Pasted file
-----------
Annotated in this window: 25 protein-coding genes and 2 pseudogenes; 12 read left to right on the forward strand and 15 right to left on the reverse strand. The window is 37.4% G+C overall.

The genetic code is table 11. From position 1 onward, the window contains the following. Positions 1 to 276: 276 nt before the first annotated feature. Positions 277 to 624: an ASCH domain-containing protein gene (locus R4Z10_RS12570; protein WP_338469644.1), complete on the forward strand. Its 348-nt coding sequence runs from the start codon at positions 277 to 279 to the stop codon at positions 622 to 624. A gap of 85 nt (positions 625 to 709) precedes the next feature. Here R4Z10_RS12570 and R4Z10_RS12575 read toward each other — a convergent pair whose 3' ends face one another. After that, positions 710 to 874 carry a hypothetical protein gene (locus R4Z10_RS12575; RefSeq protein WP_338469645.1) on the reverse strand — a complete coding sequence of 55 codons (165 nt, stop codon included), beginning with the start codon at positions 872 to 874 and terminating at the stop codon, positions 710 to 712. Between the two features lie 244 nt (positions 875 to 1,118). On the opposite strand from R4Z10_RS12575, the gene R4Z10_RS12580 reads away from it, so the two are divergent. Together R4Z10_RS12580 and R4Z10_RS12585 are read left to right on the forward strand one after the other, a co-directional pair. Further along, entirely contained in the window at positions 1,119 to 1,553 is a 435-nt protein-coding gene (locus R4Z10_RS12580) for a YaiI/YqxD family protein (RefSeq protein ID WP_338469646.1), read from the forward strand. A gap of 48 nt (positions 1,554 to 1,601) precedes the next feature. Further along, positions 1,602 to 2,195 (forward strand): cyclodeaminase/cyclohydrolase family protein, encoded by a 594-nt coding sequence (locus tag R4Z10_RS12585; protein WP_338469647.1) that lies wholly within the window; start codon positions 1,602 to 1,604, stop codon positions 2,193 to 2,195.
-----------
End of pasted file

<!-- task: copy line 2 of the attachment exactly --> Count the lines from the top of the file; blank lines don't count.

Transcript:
The genetic code is table 11. From position 1 onward, the window contains the following. Positions 1 to 276: 276 nt before the first annotated feature. Positions 277 to 624: an ASCH domain-containing protein gene (locus R4Z10_RS12570; protein WP_338469644.1), complete on the forward strand. Its 348-nt coding sequence runs from the start codon at positions 277 to 279 to the stop codon at positions 622 to 624. A gap of 85 nt (positions 625 to 709) precedes the next feature. Here R4Z10_RS12570 and R4Z10_RS12575 read toward each other — a convergent pair whose 3' ends face one another. After that, positions 710 to 874 carry a hypothetical protein gene (locus R4Z10_RS12575; RefSeq protein WP_338469645.1) on the reverse strand — a complete coding sequence of 55 codons (165 nt, stop codon included), beginning with the start codon at positions 872 to 874 and terminating at the stop codon, positions 710 to 712. Between the two features lie 244 nt (positions 875 to 1,118). On the opposite strand from R4Z10_RS12575, the gene R4Z10_RS12580 reads away from it, so the two are divergent. Together R4Z10_RS12580 and R4Z10_RS12585 are read left to right on the forward strand one after the other, a co-directional pair. Further along, entirely contained in the window at positions 1,119 to 1,553 is a 435-nt protein-coding gene (locus R4Z10_RS12580) for a YaiI/YqxD family protein (RefSeq protein ID WP_338469646.1), read from the forward strand. A gap of 48 nt (positions 1,554 to 1,601) precedes the next feature. Further along, positions 1,602 to 2,195 (forward strand): cyclodeaminase/cyclohydrolase family protein, encoded by a 594-nt coding sequence (locus tag R4Z10_RS12585; protein WP_338469647.1) that lies wholly within the window; start codon positions 1,602 to 1,604, stop codon positions 2,193 to 2,195.